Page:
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Polyamory: The New Love Without Limits : Secrets of Sustainable Intimate Relationships Paperback – March 1, 1997

4.2 out of 5 stars 37 customer reviews

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Editorial Reviews


As a couples counselor for many years I have seen how obligation poisons intimacy. In this ground breaking book Deborah Anapol shows us that there is another way to be intimate, a way that can lead us to freedom from the addiction to control. --Dr Susan Campbell, author of Getting Real and Truth in Dating

This book is a valuable guide for the establishing and nurturing of healthy intimate relationships that are responsibly nonmonogamous, and a valuable resource for educators and counsellors working in the fields of sexual, mental and emotional health. --Dr Maria Pallotta-Chiarolli

There are people of courage around to test the limits of various forms of cultural insanity, like conventional marriage, conventional war, and conventional politics. Deborah Anapol is such a person. Because she dares to do this she helps us face what we all say we want but we are all most terrified of: Love. --Brad Blanton, Ph.D. author Radical Honesty

About the Author

Dr. Deborah M Anapol received her Ph.D. in Clinical Psychology from the University of Washington. She leads seminars worldwide and offers relationship coaching via phone or Skype. Visit her in cyberspace at LovewithoutLimits.com.

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Product Details

  • Paperback: 182 pages
  • Publisher: Intinet Resource Center; Revised Edition edition (March 1, 1997)
  • Language: English
  • ISBN-10: 1880789086
  • ISBN-13: 978-1880789087
  • Product Dimensions: 0.5 x 6.2 x 9.2 inches
  • Shipping Weight: 9.6 ounces
  • Average Customer Review: 4.2 out of 5 stars  See all reviews (37 customer reviews)
  • Amazon Best Sellers Rank: #562,184 in Books (See Top 100 in Books)

Customer Reviews

Top Customer Reviews

Format: Paperback
Love Without Limits is a solid introduction to
polyamory. Polyamory is the practice of
having multiple ethical, honest, non-monogamous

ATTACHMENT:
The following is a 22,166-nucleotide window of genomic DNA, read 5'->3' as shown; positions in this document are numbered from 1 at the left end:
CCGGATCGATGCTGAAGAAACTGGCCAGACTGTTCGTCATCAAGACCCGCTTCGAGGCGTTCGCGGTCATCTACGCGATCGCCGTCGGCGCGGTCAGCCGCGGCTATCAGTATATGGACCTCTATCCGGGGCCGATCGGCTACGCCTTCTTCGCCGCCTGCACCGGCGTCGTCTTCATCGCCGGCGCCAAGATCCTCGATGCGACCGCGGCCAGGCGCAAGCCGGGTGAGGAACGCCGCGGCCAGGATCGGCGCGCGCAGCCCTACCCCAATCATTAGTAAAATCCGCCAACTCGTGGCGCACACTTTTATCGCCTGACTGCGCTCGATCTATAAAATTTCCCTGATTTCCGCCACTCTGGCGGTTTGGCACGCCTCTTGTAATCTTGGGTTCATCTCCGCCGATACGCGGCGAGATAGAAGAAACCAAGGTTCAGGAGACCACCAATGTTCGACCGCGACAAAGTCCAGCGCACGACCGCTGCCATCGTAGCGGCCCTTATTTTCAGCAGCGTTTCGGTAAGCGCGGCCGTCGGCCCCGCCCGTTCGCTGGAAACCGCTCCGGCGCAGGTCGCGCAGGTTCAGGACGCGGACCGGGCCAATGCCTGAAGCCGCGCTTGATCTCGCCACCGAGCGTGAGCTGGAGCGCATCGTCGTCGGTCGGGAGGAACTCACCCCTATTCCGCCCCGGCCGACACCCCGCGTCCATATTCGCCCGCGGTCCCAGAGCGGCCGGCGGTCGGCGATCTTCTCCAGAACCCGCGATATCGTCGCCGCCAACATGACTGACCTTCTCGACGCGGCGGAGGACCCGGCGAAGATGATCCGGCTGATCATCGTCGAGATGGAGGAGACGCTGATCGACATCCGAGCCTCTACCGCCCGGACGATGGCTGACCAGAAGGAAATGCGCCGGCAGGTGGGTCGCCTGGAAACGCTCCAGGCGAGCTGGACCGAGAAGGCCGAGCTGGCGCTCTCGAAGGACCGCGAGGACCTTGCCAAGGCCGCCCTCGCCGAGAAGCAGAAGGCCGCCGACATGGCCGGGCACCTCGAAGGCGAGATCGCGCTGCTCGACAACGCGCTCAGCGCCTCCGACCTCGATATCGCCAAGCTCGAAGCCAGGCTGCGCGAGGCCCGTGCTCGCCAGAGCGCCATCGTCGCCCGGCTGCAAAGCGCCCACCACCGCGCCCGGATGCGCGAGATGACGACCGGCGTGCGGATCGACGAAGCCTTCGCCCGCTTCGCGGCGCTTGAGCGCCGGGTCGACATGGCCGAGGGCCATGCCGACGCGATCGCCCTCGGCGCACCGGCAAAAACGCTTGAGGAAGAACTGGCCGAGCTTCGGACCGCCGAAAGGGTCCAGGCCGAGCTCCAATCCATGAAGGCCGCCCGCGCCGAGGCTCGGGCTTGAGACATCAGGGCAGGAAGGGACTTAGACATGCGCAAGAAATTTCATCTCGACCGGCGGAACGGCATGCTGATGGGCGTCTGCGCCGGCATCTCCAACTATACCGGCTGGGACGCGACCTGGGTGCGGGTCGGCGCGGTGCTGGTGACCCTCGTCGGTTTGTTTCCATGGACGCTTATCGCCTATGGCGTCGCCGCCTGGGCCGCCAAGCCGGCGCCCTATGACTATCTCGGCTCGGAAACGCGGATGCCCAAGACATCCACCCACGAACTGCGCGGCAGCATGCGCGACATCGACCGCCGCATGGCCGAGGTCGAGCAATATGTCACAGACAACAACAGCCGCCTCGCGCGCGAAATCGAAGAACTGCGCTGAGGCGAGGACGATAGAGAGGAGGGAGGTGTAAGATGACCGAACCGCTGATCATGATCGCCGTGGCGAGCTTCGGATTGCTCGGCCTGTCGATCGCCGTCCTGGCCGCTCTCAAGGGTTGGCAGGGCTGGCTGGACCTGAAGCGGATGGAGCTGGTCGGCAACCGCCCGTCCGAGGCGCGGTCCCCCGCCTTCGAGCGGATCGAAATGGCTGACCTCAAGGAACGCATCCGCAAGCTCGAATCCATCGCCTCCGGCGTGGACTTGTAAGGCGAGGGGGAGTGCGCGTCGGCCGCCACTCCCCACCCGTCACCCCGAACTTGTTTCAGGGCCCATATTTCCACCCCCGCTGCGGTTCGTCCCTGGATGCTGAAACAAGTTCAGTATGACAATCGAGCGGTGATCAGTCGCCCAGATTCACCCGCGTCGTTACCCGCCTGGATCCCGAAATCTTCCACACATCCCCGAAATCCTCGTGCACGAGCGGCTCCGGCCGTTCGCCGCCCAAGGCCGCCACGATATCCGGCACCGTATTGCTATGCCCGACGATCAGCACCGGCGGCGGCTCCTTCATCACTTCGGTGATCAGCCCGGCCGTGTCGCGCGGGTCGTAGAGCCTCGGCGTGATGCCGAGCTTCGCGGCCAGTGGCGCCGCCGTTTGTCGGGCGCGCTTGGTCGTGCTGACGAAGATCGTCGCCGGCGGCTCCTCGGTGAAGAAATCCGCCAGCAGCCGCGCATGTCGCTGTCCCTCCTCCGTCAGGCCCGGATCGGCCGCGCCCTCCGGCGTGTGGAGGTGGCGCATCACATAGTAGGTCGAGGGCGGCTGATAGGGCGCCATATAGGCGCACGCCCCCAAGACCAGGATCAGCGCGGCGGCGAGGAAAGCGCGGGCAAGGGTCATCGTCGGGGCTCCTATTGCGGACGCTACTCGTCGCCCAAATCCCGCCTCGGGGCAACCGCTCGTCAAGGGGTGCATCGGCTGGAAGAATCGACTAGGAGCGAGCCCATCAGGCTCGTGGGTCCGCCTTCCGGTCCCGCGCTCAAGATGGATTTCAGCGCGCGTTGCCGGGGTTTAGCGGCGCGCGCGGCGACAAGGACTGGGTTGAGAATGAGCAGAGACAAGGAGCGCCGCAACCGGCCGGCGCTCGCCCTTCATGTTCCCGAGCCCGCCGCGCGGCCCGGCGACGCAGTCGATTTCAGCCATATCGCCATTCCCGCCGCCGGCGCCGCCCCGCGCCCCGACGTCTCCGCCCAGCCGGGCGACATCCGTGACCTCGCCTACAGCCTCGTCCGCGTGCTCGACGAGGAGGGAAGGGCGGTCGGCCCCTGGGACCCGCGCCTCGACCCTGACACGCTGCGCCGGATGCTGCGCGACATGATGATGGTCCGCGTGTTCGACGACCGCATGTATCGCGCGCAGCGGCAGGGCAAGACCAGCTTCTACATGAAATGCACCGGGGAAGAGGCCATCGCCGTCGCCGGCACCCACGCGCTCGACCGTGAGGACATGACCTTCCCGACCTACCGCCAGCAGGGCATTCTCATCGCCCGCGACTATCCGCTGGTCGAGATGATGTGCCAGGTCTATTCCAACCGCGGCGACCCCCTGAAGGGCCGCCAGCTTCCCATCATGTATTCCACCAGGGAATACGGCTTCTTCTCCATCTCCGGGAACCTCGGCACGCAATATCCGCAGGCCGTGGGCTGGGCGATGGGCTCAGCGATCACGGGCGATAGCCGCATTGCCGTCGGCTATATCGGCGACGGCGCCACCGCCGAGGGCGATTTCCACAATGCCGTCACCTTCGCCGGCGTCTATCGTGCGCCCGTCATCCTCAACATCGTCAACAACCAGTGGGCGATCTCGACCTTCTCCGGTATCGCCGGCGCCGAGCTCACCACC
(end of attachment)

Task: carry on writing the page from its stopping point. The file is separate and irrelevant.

Making polyamorous relationships work can be
difficult for many people... they bring up
issues not always faced in monogamous
relationships, and poly families often have
few role models and friends who can provide
experienced advice. This makes books like
this one extremely important.

Topics covered include ethics, how to
tell if polyamory is right for you, skills
for successfully managing polyamorous
relationships, jealousy, managing transitions
from monogamy to non-monogamy, coming out,
and many more.

While this book is clearly aimed at people
in or considering polyamorous relationships,
I would also recommend its section on
relationship skills (the chapter "Eight
Steps to Successful Polaymory") to people
in or considering monogamous relationships.

Highly recommended. In addition, people
who enjoy this book may also want to look
at a book which approaches some of these
topics from a similar but not identical
viewpoint: "The Ethical Slut: A guide
to infinite sexual possiblities" by
Easton, Dossie and Liszt, Catherine A.,
Greenery Press, 1997.
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I work as personal and professional development coach and have a graduate education in both a hard science and psychology. In my role as a coach, I have seen with my own eyes the devastation that infidelity, sexual addiction, sexual deceit causes in many lives. I have also written articles on infidelity and have done some deep studies in human sexuality from various perspectives. It is from this place that I am evaluating this book with a very open mind that is concerned with dealing with the modern culture landscape as it relates to sexual morals.